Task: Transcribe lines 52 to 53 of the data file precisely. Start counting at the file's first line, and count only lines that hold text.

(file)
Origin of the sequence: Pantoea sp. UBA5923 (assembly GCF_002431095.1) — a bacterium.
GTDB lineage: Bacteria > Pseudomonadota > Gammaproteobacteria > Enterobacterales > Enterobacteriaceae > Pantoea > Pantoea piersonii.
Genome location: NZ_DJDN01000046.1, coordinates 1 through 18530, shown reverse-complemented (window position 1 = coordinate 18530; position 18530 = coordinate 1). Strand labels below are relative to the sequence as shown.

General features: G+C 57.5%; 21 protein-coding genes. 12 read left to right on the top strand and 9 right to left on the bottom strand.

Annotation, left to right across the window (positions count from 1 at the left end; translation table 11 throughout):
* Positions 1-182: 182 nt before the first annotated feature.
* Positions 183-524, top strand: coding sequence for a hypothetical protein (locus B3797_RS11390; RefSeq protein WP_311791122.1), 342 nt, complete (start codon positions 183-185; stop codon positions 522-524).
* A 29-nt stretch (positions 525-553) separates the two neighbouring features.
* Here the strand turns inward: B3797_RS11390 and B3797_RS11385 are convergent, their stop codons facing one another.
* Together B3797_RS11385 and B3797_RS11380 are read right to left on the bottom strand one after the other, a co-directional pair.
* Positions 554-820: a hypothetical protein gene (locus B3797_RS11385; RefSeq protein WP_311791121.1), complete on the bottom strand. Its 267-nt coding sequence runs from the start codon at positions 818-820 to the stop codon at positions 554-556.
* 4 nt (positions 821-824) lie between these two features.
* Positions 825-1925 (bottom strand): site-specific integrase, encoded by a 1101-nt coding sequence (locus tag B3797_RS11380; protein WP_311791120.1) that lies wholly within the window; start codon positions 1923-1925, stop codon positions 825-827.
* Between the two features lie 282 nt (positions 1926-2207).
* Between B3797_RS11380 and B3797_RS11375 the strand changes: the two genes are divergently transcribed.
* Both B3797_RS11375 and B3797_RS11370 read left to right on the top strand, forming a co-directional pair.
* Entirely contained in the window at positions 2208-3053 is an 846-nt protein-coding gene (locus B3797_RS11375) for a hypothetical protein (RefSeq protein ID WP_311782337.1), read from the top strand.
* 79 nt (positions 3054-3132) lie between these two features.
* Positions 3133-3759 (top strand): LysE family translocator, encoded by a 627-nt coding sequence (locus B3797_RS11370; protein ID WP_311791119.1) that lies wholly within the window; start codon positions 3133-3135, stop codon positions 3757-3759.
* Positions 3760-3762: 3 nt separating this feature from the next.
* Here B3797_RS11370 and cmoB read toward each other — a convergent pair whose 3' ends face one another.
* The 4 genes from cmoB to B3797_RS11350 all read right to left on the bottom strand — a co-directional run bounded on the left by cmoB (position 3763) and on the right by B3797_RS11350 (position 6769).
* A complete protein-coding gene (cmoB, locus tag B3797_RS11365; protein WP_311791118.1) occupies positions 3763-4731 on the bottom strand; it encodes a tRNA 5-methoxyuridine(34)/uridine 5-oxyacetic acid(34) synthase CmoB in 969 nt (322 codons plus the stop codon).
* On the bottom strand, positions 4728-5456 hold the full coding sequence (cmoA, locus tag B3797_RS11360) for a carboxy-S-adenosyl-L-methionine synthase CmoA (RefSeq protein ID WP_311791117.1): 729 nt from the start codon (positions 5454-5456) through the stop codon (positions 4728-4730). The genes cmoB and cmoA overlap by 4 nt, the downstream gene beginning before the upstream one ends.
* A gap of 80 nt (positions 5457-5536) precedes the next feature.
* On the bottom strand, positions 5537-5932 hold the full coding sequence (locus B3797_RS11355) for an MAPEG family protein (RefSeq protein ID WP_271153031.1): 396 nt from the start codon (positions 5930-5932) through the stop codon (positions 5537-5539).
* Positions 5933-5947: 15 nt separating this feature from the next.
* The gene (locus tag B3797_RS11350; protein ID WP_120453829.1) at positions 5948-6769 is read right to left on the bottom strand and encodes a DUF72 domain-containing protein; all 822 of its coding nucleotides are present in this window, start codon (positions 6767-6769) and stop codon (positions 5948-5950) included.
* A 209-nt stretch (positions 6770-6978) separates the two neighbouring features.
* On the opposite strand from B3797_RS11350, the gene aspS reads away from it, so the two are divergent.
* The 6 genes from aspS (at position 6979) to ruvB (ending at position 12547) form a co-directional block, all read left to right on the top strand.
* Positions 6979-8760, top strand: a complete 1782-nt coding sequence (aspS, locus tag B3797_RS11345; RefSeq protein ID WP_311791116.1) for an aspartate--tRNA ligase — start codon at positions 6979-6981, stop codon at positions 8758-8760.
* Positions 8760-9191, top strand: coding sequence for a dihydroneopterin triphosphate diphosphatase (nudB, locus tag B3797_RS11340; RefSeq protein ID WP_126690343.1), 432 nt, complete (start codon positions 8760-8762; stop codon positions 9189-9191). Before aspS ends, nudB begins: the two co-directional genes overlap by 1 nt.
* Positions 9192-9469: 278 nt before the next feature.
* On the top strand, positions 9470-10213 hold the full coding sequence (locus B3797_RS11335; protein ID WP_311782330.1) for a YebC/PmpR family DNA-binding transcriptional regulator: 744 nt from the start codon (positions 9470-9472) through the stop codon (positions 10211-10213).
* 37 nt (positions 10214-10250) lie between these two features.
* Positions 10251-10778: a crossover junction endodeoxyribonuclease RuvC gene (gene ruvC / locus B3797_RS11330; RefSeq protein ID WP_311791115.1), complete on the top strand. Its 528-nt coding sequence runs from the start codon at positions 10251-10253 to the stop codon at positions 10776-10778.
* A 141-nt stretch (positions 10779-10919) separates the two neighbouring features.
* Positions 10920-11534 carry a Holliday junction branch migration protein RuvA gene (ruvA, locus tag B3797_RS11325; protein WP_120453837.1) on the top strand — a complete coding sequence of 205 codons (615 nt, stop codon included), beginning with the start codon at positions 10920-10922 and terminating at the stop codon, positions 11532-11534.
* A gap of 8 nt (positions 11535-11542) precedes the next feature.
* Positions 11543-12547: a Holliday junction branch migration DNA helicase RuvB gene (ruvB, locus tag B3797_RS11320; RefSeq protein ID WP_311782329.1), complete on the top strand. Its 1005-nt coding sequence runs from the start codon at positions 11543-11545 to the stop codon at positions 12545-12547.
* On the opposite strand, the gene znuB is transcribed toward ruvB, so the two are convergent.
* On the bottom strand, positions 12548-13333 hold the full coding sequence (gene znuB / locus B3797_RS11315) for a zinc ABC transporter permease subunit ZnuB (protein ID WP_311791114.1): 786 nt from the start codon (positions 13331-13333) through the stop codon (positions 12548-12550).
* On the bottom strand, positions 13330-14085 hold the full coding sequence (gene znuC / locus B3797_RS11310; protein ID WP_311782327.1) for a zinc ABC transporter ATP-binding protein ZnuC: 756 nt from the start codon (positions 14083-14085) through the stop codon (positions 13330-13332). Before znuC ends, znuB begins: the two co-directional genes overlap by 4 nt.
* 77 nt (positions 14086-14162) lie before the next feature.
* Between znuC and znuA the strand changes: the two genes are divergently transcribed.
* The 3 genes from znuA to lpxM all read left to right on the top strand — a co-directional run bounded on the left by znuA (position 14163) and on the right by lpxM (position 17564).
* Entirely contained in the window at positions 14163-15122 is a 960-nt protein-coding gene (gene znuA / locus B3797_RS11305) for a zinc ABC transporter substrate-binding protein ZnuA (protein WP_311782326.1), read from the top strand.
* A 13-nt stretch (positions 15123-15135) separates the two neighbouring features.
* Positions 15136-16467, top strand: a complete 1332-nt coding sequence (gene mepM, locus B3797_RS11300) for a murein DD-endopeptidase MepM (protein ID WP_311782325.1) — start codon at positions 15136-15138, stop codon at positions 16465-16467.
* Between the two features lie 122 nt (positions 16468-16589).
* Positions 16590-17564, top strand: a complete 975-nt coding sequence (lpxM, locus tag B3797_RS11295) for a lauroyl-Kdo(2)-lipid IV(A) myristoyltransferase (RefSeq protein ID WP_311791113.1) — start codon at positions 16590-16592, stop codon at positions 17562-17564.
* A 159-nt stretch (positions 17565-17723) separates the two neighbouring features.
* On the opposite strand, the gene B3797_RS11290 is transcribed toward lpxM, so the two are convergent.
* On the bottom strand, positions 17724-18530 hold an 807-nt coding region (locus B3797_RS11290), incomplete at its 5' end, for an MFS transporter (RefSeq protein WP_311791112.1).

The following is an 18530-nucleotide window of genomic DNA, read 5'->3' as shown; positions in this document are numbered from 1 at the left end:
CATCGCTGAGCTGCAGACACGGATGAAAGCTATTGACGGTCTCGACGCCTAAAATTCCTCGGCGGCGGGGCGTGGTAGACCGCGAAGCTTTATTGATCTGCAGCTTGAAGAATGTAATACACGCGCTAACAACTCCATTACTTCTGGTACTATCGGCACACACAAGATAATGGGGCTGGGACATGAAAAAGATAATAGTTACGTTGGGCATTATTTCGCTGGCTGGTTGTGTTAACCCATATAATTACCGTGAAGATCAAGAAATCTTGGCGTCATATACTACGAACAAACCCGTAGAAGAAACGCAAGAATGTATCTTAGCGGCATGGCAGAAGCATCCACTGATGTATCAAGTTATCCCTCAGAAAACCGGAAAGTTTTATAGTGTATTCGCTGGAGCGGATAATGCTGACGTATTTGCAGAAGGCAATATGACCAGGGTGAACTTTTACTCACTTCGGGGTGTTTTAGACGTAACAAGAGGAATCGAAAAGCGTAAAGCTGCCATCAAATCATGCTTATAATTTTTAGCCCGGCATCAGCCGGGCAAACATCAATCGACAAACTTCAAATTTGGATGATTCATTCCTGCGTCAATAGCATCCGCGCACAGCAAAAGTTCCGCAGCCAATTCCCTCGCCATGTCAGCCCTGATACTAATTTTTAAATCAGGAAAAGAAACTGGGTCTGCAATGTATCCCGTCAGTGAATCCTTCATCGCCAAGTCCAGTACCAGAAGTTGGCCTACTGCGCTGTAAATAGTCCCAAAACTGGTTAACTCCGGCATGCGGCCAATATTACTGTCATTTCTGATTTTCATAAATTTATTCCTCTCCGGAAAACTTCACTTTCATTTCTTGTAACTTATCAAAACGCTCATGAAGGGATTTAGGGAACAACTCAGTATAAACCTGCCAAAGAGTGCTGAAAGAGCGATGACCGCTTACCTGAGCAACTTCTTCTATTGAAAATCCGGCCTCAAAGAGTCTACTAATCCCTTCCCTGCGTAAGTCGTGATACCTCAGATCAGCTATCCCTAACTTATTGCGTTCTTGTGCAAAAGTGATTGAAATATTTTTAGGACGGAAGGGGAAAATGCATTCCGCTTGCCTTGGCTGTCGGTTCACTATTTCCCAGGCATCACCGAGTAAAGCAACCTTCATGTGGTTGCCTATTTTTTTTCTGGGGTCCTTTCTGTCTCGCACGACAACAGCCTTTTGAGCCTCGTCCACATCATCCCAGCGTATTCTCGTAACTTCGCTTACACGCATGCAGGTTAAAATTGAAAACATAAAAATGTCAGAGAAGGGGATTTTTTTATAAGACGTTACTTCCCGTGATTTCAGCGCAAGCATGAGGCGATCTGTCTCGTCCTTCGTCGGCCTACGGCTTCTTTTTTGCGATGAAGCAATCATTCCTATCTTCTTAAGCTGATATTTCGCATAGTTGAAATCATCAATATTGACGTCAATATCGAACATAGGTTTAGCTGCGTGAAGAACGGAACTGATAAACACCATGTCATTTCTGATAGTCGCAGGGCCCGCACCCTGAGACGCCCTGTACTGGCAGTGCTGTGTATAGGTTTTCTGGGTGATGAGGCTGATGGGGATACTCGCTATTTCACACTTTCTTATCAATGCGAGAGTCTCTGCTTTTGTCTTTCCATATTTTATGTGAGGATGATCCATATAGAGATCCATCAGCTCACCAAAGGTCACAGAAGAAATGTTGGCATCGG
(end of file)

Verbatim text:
* Positions 16590-17564, top strand: a complete 975-nt coding sequence (lpxM, locus tag B3797_RS11295) for a lauroyl-Kdo(2)-lipid IV(A) myristoyltransferase (RefSeq protein ID WP_311791113.1) — start codon at positions 16590-16592, stop codon at positions 17562-17564.
* A 159-nt stretch (positions 17565-17723) separates the two neighbouring features.